Pubs and eateries across North Central Ohio have suffered from COVID complications for nearly three years, and Mike Zappa hopes sports betting will be the antidote.
“One of our biggest goals is to drive traffic,” the Crestline businessman said. “Hospitality is a tough business, so to drive traffic through sports betting is the focus.”
A new law will allow fans to wager on professional sports teams through kiosks at restaurants, bowling alleys and bars in the Buckeye State starting on New Year’s Day.
A complete list of businesses that will have their sports betting kiosks turned on by Jan. 1 has not been finalized by the Ohio Casino Control Commission, according to Jessica Franks, the commission’s communications director.
That’s because the process for approval is lengthy, the concept is revolutionary, and some owners are hesitant to jump in too soon.
“There’s a lot of locations out there that have the lottery that haven’t taken that second step,” Zappa explained.
Nonrefundable $1,000 application fee
To be considered for approval, businesses must meet criteria set forth by both the Ohio Lottery and the state’s casino control commission.
“Your local gas station is not eligible,” Zappa clarified. “It’s strictly an on-premise location.”
Zappa owns the Lorain Music and Vending Co., and many of his clients have asked him to guide them through the process of setting up sports betting in their establishments. But it’s a process much more extensive than installing a soda machine, ATM or video game.
The first barrier on the application is that the business carry an alcohol license that allows the beverages to be consumed on site.
Then, the for-profit company must already have a license to sell lottery in the establishment.
Owners who meet those requirements can select a Type-C sports gaming proprietor who will operate the kiosks, then submit an application to the casino control commission along with a nonrefundable $1,000 application fee
Those who wanted to ensure their business would be allowed to open sports betting by the first of the year had to have their applications submitted by Tuesday, Franks explained. Later submissions could still be approved, but a Jan. 1 opening would not be guaranteed.
As of Wednesday afternoon, several business across the region had applied to host sports betting kiosks.
In Mansfield, there’s Duke’s Bar, Horse Shoe Burger Co. and City Grille. In Ashland, applications were filed for O’Bryan’s and Wagon Wheel. In Wooster, just Triway Lanes.
That list is expected to grow nearly every day.
Leveling the playing field
Sports betting has become a reality in Ohio thanks to the passage of House Bill 29, which was cosponsored by State Sen. Mark Romanchuk, a Republican whose district includes Richland, Ashland and Medina counties, in addition to part of Holmes County.
He said the bill allowed online gambling as well brick-and-mortar betting sites for larger counties, but lawmakers wanted to make sure smaller businesses still had a way to take part.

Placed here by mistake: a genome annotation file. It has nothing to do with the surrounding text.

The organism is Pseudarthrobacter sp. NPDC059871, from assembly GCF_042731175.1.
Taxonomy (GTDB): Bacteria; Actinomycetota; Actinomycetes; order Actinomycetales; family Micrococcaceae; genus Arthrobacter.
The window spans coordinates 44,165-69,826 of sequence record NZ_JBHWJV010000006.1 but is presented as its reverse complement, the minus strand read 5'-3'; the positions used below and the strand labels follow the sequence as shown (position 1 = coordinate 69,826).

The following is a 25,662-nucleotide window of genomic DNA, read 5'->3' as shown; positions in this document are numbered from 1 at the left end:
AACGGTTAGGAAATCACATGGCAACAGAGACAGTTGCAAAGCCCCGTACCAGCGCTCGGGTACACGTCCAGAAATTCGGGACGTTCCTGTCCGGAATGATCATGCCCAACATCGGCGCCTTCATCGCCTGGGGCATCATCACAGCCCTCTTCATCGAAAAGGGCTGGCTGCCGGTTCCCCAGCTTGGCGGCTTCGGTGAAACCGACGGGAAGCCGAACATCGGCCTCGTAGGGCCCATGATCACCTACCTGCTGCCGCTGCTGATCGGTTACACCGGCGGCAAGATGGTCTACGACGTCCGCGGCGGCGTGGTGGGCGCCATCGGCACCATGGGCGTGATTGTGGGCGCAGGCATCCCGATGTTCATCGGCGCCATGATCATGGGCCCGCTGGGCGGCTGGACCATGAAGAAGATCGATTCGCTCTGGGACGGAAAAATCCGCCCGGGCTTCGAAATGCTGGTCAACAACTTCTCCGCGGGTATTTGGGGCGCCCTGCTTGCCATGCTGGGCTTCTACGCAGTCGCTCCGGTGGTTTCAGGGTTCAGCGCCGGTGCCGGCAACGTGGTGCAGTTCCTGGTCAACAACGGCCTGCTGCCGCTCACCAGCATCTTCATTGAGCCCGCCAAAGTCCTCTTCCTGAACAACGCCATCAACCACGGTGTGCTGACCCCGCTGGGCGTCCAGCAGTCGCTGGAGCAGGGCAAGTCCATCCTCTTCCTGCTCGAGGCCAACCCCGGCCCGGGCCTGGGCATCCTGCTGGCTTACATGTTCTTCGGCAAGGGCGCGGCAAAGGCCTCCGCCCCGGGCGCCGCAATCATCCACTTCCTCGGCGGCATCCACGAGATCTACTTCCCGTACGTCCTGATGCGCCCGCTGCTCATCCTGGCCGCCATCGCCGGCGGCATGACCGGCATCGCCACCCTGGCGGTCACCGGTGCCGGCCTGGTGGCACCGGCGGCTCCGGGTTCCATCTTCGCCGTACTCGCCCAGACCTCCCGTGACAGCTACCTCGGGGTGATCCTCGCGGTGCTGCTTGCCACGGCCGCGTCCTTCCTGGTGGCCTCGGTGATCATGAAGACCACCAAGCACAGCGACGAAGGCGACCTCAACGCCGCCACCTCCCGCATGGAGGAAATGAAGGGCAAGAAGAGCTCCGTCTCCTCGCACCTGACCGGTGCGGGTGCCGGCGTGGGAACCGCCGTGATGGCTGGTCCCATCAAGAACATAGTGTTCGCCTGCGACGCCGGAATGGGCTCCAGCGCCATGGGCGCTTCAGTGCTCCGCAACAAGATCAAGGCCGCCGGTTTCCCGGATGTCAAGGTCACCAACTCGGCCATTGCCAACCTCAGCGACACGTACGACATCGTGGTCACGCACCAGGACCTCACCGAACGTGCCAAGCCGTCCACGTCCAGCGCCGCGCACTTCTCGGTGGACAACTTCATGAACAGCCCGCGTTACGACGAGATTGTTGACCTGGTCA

“The purpose was to get down to the small guy,” Romanchuk said.
He said without the Type-C kiosks, his constituents would never have been able to earn money in an online betting world that he calls a monopoly.
“There’s no competition,” Romanchuk said. “They’ve essentially locked out the competition.”
He said it was important for lawmakers to establish a start date so that small, local businesses had the chance to start offering betting the same day as the large online betting companies.
“They were probably ready to go before the legislation was passed because they’re operating in other states,” Romanchuk said of the online betting sites. “We didn’t want them to come online first. We didn’t think that was exactly fair. We wanted to try and level that playing field.”
Kiosks will allow limited wagers
The idea of a kiosk is to allow fans to place fun wagers on games while they’re watching them on television, according to Danny Cross, managing editor of PlayOhio.com.
“Each Ohio bettor can only wager up to $700 in each calendar week across all sports betting kiosks,” Cross explained.
Betting is limited to: spread wagers (a bet on the outcome of a game against odds designed to level the playing field), over-under wagers (a bet on whether the game score will be higher or lower than projected), money-line wagers (a straight-up bet without any point spread where bettors predict the outright winner) and parlays (a single bet on two to four outcomes; each side must win to produce a winning ticket).
“Proposition and in-game wagers are not permitted on sports betting kiosks,” Cross said.
As of Wednesday, only 652 of the 1,254 businesses that had applied to host sports betting had been approved by the casino control commission.
Cross thinks there’s still plenty of time for establishments that have been preapproved by the lottery to receive permission from casino control to open betting by the start of the year.
“The commission made it clear today that it can process the kiosk applications quickly,” Cross said. “The retail and online sportsbook applications could very well need more time to evaluate — better to have the flexibility to take more after the deadline than the other way around, finding out later that you can’t get it all done by Jan. 1.”